Town Topics — Princeton's Weekly Community Newspaper Since 1946.
Vol. LXV, No. 15
Wednesday, April 13, 2011
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Music/Theater

Westminster Symphony Choir Brings “Carmina Burana” to Princeton Church

Nancy Plum

The Princeton Presbyterian Church has recently reinvented itself in its mission to serve the community. With a new sanctuary for worship, the church has also designated itself the Princeton Meadow Event Center to present arts performances. The inaugural event in the new center took place last Saturday night as the Westminster Symphonic Choir, in a rare Princeton area performance, performed one of choral music’s biggest crowd pleasers. The text of Carl Orff’s Carmina Burana was more suited to the Event Center mission of the church than its ecclesiastical activities, but whether church or center, the hall was sold out for this entertaining evening of choral singing.

Orff compiled Carmina Burana from poems and dramatic texts of 13th century Goliards, a group of clerical students who wrote satirical Latin poetry in the 12th and 13th centuries. These poems celebrate life, love, and fortune (mostly love), and some are a bit risqué, including a tavern scene scored mostly for men’s chorus. The work is customarily performed with single soprano, tenor, and baritone soloists, but as the solos cover a wide range of vocal styles, conductor Joe Miller took advantage of Westminster Symphonic Choir’s talent and assigned a different singer for each solo. This variety gave the piece significantly more depth than merely hiring three outsiders.

One of the most exceptional soloists, who had one of the hardest solos of all, sang at the very end of the piece. Soprano Jessica Mary Murphy had the unenviable task of singing to a high “B” from the outset (and subsequently to a high “D”) in an incredibly soft dynamic, and demonstrated great control in the ensuing line. Her immediately previous solo was sung together with the Princeton Girlchoir (who were prepared by Lynnel Joy Jenkins to sing the treble choir parts), during which she showed great animation and seemed to encourage the girls on in their music. Soprano Audrey Klein also proved to be a very solid singer with a lyrical and graceful style.

The other voice part represented in great quantity was the baritone voice — there were seven solos for bass/baritone, all different in style and vocal demands, and some requiring great shifts between vocal registers. Corey Everly had one of the tougher assignments, as his solo moved from the middle register to falsetto to low bass. Mr. Everly’s high register in particular was very good. Anthony Baron showed he has the makings of a powerful bass in his seduction aria with the women of the chorus, and Daniel Elder, Scott Purcell, Robert Kelly, and Karol Nowicki, all members of the Symphonic Choir, stepped out of the chorus for effective solos.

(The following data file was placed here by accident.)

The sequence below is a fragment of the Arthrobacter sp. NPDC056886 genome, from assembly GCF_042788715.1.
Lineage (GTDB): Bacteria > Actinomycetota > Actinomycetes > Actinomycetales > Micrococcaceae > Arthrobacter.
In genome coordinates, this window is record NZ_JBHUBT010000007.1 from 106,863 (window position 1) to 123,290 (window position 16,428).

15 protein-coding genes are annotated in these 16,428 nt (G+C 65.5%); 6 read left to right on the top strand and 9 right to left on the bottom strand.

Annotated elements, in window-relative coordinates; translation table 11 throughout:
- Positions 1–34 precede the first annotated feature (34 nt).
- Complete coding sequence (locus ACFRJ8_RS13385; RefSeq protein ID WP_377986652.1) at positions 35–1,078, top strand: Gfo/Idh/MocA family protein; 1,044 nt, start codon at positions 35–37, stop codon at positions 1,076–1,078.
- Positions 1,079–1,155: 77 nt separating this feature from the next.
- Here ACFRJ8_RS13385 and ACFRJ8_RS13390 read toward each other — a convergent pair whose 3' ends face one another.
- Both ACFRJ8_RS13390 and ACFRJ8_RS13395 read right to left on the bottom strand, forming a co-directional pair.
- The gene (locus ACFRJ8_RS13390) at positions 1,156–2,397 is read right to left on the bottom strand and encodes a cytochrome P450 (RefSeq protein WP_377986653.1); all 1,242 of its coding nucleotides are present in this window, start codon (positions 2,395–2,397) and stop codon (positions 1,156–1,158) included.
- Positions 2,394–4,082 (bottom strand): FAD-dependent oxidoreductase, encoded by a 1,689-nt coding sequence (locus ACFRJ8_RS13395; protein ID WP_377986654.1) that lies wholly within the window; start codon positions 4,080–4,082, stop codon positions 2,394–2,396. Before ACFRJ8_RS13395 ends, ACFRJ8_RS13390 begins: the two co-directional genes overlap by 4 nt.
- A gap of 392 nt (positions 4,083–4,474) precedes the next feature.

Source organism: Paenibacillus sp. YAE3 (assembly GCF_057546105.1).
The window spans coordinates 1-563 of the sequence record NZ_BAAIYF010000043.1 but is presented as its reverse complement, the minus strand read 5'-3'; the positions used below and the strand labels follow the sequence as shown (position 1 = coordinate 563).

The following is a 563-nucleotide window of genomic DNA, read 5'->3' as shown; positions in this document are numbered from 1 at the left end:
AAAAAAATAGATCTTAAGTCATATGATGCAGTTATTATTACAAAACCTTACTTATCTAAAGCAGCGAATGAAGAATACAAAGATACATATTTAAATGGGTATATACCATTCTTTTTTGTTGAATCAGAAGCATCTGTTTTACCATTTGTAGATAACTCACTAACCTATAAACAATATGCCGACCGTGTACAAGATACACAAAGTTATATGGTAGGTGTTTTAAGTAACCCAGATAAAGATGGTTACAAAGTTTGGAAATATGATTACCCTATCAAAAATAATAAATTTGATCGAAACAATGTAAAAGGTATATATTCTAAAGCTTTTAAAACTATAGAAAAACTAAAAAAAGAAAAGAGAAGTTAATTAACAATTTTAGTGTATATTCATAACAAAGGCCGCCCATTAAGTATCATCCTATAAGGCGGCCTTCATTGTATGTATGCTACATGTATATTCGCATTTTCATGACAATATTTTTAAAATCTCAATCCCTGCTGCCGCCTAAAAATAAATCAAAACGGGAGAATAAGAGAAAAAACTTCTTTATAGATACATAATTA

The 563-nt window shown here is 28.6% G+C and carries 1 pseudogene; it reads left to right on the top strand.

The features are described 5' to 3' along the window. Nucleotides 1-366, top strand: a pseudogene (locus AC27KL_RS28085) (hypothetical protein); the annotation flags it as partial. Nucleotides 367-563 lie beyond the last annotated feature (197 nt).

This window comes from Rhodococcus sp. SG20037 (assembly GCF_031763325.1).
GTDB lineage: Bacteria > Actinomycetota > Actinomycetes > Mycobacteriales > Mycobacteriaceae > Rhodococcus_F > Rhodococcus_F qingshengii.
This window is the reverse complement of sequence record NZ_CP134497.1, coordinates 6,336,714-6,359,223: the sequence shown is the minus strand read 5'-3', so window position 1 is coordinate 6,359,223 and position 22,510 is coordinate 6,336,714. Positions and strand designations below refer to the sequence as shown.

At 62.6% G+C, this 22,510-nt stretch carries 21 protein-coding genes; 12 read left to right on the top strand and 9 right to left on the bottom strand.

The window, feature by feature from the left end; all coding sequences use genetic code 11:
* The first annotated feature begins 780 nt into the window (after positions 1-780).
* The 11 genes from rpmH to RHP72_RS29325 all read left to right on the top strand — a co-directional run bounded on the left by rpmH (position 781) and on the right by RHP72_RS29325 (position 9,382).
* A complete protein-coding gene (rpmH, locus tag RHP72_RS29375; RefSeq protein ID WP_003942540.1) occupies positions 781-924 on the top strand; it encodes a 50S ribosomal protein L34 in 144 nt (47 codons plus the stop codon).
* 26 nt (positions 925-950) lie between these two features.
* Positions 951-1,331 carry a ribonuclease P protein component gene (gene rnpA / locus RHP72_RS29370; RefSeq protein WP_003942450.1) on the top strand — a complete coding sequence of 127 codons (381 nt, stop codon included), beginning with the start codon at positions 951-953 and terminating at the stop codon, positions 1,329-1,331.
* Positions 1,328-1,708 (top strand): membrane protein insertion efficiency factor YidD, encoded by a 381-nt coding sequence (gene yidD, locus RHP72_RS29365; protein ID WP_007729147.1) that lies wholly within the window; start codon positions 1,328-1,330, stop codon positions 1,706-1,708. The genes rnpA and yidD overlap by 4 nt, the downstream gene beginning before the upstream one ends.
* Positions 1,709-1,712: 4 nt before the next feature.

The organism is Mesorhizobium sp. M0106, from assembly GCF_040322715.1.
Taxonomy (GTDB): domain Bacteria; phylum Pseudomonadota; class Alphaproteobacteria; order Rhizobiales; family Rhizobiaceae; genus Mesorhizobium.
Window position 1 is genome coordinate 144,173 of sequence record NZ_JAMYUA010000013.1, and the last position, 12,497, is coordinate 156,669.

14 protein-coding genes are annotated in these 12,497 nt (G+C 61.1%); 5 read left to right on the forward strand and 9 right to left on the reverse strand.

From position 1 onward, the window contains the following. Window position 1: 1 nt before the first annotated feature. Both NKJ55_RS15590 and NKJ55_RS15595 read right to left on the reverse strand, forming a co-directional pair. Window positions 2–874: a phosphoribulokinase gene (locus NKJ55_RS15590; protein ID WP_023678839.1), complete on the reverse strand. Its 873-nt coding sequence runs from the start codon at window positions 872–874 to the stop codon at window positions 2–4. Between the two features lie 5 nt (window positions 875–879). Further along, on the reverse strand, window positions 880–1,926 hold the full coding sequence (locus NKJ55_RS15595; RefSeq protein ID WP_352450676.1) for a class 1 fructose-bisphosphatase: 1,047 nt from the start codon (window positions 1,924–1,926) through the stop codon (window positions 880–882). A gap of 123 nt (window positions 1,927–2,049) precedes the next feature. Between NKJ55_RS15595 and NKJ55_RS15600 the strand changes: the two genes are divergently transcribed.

The hardest solo job of the evening belonged to tenor Shane Magargal, who sang the quirky aria sung from the point of view of the unfortunate swan who is about to become the main course at dinner. This aria stretches into the stratosphere of the tenor range, challenging singers to decide whether to extend their vocal ranges or sing in falsetto. Mr. Magargal was definitely on top of the range, but may have had an easier time if he had remembered that this is a character aria — a bit of vocal nonconformity would have been welcome.

The Westminster Symphonic Choir entered the church like an army, and seemed to just keep coming down the aisle from the back of the sanctuary. This kind of piece is right up the Choir’s musical alley, and filling the chancel area from side to side together with the Festival Orchestra, the Choir had no trouble managing the vocal lines. The chant sections, such as those in the early movements of the work, showed cleaner unisons between soprano and tenor than between alto and bass, and the tenors were especially impressively clean given their lesser numbers compared to the rest of the choir.

A major role of the Westminster Symphonic Choir is to provide the chorus for the New York Philharmonic and other orchestras in the area. It is rare that the choir performs on its own, but in recent years, depending on the outside performing schedule, the Symphonic Choir has presented stand-alone concerts. Saturday night’s performance in Princeton Presbyterian Church was a rare and welcome opportunity for the community to hear this ensemble without traveling to New York or Philadelphia.

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